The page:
• Bogus dines on one of these in the episode "Bad Luck Bogus". However, in a rare example of the trope, Bogus actually eats the sandwich one layer at a time with a fork instead of the usual practice of devouring the entire sandwich in one bite. Considering that the contents of the entire sandwich itself are all bigger than Bogus, that's a pretty understandable matter entirely. In another rare example, swallowing one layer of the sandwich also caused him to gain a Balloon Belly.
  • In an early Popeye cartoon, Bluto orders a half-dozen sandwiches in Popeye and Olive's diner (not intending to pay.) Olive shuffles ham and bread like cards and deals them out - Bluto gives the stack a toss and gobbles them all down at once like a hungry dog. Just to give an idea of how early that cartoon was, Popeye and Olive actually believed Wimpy would gladly pay them next tuesday for that hamburger and the pickles he ate.
  • Garfield and Friends: Garfield made an alphabetical sandwich. 26 ingredients inside and each one starting with a different letter in the alphabet. Unfortunately, he couldn't find anything for X other than X-ray.
  • Bubble Bass's order from Spongebob Squarepants: One double triple Bossy deluxe, on a raft, four by four animal style, extra shingles with a shimmy and a squeeze, light axle grease, make it cry, burn it, and let it swim. Somewhat inverted by how, in the episode, the Krabby Patty looks no different than others, but the real life version which fits the name definitely fits this to a tee.
  • In The PJs episode "A Hero Ain't Nothing But a Super" Thurgood contemplates eating one before compacting it to fit his mouth. But then he says. "Muriel, I think the mayonnaise has gone bad."


  • This Springbok jigsaw puzzle.

     Real Life  

  • In-N-Out Burger in the American Southwest allows hamburgers and cheeseburgers to be ordered this way. A cheeseburger with two slices of cheese and three hamburger patties is a '2x3'. Three slices of cheese and three patties becomes a '3x3', etc. Some people ordered a 100x100 mega-burger, and the restaurant actually made it. After the incident was posted about online, there arose concerns that the meat of such a large burger wasn't being cooked thoroughly. As a result, the burgers now have a limit of no bigger than 4x4. (Though you can still order 25 of them at once.)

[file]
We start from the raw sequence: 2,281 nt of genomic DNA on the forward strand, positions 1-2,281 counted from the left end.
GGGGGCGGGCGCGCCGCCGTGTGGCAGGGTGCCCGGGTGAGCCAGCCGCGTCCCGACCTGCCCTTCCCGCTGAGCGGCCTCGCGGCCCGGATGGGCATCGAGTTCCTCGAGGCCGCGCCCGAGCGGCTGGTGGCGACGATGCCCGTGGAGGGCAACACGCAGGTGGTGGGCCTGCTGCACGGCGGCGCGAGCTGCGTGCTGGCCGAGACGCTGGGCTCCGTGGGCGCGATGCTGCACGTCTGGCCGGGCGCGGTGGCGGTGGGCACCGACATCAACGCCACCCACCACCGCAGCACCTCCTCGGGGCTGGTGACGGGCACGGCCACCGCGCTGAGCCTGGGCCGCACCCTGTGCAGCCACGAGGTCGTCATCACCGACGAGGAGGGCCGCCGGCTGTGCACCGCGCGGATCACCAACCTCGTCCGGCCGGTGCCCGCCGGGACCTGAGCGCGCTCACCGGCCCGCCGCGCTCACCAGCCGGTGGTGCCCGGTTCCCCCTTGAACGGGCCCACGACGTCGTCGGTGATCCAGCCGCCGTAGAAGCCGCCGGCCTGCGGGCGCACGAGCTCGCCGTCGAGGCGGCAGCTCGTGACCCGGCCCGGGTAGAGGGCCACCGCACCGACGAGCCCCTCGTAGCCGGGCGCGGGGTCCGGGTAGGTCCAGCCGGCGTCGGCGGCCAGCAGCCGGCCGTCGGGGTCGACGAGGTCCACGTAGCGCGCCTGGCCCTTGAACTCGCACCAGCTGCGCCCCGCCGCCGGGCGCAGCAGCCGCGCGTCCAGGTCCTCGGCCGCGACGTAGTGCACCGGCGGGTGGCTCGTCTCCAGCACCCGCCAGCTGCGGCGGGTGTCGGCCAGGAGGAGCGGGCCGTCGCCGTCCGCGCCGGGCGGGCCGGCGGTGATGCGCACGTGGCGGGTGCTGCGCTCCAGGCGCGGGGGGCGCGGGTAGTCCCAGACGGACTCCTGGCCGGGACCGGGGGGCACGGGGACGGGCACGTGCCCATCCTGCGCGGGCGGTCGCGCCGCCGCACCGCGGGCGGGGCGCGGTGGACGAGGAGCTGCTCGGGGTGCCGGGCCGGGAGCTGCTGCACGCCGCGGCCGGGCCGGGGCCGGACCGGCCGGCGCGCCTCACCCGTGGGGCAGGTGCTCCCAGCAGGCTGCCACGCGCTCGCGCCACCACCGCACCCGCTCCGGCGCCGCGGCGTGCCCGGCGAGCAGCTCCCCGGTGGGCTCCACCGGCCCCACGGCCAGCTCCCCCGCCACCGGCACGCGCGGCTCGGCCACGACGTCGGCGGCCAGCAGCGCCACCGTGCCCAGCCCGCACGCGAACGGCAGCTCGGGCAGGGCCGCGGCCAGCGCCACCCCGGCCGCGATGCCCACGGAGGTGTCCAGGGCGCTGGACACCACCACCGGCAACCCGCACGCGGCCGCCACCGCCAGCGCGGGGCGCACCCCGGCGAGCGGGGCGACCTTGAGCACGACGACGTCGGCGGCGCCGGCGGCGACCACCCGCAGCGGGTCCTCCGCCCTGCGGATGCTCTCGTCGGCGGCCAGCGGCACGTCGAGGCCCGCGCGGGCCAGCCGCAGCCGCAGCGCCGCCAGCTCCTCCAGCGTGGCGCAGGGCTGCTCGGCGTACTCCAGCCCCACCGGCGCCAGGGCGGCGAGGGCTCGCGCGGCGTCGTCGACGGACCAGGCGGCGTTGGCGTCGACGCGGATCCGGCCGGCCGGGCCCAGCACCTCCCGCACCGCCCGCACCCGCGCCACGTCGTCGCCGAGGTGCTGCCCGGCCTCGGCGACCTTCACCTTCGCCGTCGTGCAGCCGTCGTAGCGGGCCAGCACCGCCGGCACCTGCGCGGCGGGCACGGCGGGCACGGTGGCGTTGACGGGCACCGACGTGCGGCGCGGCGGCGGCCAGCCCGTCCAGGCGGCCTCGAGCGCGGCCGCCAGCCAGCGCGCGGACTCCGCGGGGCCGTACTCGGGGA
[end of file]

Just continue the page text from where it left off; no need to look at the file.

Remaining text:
• The Heart Attack Grill is an extreme hamburger joint that only serves these type of monstrosities. Considering some of the controversy surrounding them and having two spokesmen succumb to heart attacks....
    • The main difference is the lack of variety. These things are known as Bypass Burgers, and contain anywhere up to four eight-ounce patties (that's up to almost a kilo of beef), optional (greasy) bacon, cheese, red onion, sliced tomato and the special sauce. Gotta admire them for their sheer gall. And then there's the Octuple Bypass Burger, 8 patties stacked on top of each other with or without toppings.
  • Just look at the picture! From The Other Wiki
  • One early issue of Disney Adventures magazine had an article describing how to create a "Squish Sandwich," which plays with this trope: it looks like a Dagwood at first, but as the name implies, the ingredients are specifically chosen to make it easy to squash flat (and make a satisfying noise while doing so).
  • As noted above, the Smørrebrød, Danish open-face sandwiches stacked pretty much anything. They're typically eaten with knife and fork rather than attempting to pick them up.
  • American burger chain Hardee's / Carl's Jr is unapologetic about this kind of burger. One of their most recent hamburger creations features a split-open-lengthwise hot dog, bacon slices and potato chips on top of a standard issue ground beef patty. Previous iterations have included such items as chicken nuggets.
  • So McDonald's is test-running a "Create your Taste" kiosk-based order. Simply put, you order your burger and customize what you want on it and how much at the touchscreen kiosk. So naturally, someone had the idea of ordering a burger with 10 of everything.
  • Milder example: At sandwich shops such as Subway or Which Wich, load up your sandwich with toppings and it'll be stuffed. Doubly true if you ask for extras like double meat, bacon, extra veggies... Some employees even call this "Dagwood Style" referring to how hard it is to close the sandwich.

Alternative Title(s): Sandwich Tower, Massively Multilayer Sandwich